Packet capture has proven itself as one of the core activities in network monitoring for all sorts of network issues: Poor Network performance, attacks (Internal or External), and network baseline.
A cyber security analyst, must be proficient in the network analysis to be an effective security analyst. If you don’t know what is present on your network, then how can you know what should not be there.
Unfortunately, trying to locate the signs of that breach within your network traffic, is like trying to find the needle in the proverbial haystack.
While a packet capture tool can detect all sorts of network traffic, it really is ineffective against encrypted traffic. So, if a protocol being used on the network is open such as telnet / ftp / http, we would be able to detect and read the packet – payload to identify the content. If the traffic in encrypted, then the payload will also be encrypted, hence it will be unreadable.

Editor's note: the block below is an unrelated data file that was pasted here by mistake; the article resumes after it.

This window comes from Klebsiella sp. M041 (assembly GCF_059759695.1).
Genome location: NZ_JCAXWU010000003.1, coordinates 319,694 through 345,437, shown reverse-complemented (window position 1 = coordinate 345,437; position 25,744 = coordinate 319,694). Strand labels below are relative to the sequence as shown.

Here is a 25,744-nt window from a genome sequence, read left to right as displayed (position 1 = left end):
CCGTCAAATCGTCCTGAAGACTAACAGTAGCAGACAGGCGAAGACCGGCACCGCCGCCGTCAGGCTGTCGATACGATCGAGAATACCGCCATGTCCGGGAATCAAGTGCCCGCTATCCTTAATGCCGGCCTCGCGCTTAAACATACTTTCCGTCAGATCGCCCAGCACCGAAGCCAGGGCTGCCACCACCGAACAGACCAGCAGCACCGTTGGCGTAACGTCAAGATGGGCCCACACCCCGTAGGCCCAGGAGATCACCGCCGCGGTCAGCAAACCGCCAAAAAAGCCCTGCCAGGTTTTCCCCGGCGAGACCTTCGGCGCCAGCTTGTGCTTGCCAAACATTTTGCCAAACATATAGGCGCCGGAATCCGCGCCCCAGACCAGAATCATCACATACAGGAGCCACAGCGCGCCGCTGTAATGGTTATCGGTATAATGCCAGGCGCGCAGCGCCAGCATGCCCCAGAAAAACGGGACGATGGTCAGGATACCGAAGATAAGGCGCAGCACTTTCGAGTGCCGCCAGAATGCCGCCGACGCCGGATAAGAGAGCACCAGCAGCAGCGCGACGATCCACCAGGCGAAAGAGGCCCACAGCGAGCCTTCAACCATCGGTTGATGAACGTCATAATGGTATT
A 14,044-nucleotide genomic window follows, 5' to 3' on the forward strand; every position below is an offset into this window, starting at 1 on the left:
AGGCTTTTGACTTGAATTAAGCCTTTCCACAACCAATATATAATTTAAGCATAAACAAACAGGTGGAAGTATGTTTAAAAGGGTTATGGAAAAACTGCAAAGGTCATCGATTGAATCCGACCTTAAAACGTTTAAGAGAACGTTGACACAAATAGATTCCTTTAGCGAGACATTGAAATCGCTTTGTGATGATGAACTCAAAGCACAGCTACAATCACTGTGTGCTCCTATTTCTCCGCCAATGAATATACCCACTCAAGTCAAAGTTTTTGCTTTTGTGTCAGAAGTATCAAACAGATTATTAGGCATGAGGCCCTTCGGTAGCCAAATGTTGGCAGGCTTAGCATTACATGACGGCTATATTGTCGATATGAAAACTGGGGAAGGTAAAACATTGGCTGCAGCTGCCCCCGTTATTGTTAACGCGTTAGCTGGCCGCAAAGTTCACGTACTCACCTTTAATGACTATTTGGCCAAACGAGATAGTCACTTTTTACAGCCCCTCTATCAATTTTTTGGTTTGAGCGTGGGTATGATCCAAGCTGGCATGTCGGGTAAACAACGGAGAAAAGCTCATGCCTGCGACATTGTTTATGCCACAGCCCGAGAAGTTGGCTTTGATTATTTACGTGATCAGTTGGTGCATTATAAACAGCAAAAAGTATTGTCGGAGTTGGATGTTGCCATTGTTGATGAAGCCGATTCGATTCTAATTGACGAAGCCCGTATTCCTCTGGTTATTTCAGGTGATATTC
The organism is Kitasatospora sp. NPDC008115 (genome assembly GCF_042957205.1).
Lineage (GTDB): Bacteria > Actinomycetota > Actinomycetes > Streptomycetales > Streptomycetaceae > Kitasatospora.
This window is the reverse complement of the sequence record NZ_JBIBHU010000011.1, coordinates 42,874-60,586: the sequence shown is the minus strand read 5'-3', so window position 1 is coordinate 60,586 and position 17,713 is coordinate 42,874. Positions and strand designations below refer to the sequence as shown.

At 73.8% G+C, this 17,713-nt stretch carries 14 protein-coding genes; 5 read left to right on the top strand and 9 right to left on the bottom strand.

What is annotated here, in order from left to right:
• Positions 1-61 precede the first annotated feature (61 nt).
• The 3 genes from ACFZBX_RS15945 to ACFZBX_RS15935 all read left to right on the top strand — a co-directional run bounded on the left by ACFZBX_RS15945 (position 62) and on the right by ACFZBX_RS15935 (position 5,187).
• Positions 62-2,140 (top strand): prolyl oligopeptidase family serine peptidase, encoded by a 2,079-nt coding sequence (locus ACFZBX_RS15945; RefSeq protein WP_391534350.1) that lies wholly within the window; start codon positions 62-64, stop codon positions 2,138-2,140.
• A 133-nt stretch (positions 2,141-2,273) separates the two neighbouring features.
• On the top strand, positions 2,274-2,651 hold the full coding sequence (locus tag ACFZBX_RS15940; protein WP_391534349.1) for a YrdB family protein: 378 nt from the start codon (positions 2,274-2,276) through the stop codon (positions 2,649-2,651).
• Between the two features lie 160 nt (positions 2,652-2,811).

It is for this major concern that many organizations may not encrypt the traffic internally, and but encrypt the traffic as it leave the organization’s network at the perimeter. While this is a good approach, it is almost impossible to not have any encrypted traffic internally. Since all of the users of network will visit external websites, which operate with the TLS protocol or https to protect the information.
When dealing with this kind of situation, we as analysts are forced to monitor the source and destination hostnames/IP addresses to ensure that the endpoints in question in a network conversation is legitimate and expected.
During this week, we will be installing and getting familiar with the Wireshark tool. Wireshark is a GUI based packet capture tool. It is available on various operating systems. We will also discuss the strategy behind the use of wireshark in terms of capturing network traffic and the duration of the capture.